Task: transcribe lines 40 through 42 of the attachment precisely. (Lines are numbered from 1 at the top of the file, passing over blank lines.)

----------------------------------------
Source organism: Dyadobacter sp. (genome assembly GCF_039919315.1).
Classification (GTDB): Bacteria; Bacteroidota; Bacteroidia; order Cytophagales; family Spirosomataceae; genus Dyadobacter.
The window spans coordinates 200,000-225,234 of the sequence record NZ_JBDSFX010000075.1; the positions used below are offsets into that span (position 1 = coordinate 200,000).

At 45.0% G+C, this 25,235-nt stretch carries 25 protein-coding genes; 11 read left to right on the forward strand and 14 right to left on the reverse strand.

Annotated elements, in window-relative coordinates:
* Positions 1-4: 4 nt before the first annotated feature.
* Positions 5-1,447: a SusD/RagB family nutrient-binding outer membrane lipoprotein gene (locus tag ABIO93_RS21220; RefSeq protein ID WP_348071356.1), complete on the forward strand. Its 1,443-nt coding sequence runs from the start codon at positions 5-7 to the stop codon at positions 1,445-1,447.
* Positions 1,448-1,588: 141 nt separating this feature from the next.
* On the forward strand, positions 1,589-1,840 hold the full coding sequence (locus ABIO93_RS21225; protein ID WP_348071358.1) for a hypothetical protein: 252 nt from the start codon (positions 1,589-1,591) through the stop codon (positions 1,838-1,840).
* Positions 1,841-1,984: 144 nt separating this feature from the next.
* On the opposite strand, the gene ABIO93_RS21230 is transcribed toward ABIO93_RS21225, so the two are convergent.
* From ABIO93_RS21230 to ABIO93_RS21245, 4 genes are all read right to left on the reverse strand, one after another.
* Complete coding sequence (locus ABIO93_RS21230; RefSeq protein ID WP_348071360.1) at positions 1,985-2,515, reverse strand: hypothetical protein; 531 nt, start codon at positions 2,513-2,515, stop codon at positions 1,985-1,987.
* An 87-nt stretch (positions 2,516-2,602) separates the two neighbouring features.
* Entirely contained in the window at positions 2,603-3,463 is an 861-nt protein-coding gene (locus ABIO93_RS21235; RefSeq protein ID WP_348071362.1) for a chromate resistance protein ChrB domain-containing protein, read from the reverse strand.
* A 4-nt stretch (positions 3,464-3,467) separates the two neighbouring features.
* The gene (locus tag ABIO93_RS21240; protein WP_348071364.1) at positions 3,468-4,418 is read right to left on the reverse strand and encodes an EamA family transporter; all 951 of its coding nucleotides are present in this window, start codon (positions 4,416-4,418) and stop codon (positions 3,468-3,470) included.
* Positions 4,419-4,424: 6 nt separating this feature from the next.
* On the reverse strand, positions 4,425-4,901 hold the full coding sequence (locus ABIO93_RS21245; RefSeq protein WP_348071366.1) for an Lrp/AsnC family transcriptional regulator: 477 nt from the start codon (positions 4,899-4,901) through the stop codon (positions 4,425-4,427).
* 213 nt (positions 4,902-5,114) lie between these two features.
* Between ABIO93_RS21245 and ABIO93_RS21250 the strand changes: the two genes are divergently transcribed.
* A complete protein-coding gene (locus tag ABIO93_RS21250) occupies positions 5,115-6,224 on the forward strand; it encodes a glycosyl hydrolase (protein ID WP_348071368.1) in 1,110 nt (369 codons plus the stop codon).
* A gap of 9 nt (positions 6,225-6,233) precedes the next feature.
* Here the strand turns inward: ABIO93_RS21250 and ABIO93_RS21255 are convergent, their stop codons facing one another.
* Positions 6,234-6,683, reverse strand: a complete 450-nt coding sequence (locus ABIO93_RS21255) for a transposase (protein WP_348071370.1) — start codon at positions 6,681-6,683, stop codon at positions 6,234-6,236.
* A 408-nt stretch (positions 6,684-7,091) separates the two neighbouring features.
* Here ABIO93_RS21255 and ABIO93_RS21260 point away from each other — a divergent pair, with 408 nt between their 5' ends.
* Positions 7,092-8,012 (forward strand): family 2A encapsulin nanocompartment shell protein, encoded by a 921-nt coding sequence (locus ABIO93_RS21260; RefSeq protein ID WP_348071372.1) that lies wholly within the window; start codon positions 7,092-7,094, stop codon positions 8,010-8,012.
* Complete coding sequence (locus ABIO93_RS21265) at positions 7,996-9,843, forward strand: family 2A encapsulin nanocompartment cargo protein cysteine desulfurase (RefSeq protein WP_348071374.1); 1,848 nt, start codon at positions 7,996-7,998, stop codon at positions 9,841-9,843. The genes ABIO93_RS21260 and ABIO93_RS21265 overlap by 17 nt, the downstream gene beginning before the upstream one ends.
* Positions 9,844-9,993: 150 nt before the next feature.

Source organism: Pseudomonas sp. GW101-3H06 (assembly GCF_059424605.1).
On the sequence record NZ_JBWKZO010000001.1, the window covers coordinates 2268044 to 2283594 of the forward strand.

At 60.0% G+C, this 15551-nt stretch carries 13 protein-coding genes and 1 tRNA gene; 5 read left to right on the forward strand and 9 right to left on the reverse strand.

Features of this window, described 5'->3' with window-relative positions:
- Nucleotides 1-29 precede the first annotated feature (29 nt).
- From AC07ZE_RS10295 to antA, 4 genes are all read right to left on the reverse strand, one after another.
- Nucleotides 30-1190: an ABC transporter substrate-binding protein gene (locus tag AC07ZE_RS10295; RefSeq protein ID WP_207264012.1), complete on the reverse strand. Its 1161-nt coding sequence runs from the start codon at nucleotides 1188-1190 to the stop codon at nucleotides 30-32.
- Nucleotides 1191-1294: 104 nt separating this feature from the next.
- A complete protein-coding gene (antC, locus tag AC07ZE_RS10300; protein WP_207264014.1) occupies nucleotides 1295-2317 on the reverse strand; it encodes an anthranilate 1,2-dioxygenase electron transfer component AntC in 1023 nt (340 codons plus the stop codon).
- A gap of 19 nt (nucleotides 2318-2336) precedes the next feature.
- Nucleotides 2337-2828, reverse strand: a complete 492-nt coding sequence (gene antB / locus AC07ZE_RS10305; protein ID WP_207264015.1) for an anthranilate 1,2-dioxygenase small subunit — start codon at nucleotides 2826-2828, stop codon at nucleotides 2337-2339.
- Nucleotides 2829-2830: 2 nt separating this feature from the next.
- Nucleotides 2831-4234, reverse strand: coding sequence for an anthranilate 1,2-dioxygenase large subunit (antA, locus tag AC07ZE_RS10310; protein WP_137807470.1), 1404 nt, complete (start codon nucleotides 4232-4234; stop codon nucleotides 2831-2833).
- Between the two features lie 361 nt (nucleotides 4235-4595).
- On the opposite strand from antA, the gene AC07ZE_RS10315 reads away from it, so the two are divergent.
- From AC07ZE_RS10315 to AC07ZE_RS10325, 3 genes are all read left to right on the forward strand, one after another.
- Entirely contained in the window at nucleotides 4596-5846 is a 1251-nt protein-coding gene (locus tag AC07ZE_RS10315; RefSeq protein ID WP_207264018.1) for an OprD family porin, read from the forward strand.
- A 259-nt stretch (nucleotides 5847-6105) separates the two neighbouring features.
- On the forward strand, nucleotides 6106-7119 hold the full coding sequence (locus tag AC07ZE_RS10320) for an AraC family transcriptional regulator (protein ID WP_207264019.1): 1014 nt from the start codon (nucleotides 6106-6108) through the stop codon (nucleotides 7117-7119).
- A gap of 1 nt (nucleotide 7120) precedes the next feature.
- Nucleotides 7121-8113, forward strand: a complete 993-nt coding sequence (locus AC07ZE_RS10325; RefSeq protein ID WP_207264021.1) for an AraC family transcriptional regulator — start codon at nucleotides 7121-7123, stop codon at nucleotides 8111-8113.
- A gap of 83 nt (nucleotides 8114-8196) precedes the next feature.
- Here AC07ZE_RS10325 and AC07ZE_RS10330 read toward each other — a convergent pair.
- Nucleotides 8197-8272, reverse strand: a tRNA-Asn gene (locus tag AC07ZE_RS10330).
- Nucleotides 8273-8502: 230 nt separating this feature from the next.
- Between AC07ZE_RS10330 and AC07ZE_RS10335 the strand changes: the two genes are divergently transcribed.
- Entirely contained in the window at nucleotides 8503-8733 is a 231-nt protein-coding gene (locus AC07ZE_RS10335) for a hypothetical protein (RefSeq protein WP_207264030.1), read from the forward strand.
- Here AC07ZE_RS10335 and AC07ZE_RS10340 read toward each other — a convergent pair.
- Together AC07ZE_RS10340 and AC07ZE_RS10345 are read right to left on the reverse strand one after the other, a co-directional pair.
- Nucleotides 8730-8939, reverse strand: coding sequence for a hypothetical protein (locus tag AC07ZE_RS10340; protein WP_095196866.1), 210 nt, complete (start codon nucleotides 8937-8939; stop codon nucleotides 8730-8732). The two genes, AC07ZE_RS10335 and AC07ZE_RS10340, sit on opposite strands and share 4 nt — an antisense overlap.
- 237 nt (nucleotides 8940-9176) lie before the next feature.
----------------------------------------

- A gap of 19 nt (nucleotides 2318-2336) precedes the next feature.
- Nucleotides 2337-2828, reverse strand: a complete 492-nt coding sequence (gene antB / locus AC07ZE_RS10305; protein ID WP_207264015.1) for an anthranilate 1,2-dioxygenase small subunit — start codon at nucleotides 2826-2828, stop codon at nucleotides 2337-2339.
- Nucleotides 2829-2830: 2 nt separating this feature from the next.